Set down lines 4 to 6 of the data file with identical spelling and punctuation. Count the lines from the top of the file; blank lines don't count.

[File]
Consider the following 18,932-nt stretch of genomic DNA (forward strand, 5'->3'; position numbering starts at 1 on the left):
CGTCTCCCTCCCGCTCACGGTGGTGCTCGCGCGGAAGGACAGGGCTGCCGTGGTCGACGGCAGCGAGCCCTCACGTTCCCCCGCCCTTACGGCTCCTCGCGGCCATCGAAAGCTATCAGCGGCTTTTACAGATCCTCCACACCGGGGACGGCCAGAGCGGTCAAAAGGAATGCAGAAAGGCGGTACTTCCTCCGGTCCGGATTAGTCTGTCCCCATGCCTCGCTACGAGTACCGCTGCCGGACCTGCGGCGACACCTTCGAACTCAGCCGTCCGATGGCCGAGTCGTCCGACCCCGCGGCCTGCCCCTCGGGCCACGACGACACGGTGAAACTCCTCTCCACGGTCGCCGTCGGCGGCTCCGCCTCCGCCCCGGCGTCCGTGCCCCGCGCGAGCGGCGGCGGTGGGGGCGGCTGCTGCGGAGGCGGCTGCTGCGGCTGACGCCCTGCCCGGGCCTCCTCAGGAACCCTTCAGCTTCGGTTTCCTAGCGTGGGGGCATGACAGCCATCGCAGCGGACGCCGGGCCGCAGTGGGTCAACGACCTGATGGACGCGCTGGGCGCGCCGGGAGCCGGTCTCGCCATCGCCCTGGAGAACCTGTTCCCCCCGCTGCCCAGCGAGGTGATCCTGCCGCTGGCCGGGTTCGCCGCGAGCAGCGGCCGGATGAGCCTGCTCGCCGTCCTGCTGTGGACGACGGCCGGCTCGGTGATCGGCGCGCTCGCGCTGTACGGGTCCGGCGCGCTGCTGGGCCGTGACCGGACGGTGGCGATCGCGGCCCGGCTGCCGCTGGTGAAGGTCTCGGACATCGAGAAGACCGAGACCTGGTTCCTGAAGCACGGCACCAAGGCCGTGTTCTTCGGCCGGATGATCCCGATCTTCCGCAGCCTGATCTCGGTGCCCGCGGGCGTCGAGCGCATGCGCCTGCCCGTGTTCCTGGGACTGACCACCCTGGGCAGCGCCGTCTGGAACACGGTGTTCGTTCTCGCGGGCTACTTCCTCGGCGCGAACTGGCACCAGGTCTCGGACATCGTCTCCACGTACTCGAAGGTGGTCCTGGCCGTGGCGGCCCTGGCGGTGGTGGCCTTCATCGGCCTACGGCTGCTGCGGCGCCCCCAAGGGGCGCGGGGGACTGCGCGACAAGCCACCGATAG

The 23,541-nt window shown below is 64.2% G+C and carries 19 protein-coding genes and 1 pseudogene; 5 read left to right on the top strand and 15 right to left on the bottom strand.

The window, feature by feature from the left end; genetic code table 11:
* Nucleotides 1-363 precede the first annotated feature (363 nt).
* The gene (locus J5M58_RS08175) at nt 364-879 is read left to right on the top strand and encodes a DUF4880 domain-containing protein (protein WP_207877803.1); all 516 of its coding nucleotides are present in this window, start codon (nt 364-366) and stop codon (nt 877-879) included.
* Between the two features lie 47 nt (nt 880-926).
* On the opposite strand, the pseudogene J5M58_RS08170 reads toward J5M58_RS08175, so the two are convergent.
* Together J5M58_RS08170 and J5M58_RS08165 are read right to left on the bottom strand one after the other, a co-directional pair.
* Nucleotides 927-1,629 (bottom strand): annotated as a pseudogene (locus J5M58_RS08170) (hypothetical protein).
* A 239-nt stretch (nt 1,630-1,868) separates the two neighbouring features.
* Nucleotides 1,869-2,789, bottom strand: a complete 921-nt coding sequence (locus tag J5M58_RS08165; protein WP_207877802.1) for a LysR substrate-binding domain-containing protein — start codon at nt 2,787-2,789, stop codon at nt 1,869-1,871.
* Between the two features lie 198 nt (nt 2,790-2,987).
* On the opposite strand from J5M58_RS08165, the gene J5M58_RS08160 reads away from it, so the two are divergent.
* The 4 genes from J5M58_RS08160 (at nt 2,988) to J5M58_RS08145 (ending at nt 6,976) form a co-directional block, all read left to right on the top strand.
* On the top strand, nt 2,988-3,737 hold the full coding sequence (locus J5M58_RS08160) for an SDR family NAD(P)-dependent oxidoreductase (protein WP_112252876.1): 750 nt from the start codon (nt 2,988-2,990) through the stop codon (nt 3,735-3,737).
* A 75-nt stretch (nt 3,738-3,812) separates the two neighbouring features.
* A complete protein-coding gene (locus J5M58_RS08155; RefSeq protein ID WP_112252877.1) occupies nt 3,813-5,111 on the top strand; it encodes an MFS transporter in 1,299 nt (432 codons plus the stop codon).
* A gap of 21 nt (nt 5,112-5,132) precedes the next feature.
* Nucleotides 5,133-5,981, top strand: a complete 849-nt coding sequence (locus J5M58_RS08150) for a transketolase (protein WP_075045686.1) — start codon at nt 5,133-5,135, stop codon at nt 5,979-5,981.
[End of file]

The window, feature by feature from the left end; genetic code table 11:
* Nucleotides 1-363 precede the first annotated feature (363 nt).
* The gene (locus J5M58_RS08175) at nt 364-879 is read left to right on the top strand and encodes a DUF4880 domain-containing protein (protein WP_207877803.1); all 516 of its coding nucleotides are present in this window, start codon (nt 364-366) and stop codon (nt 877-879) included.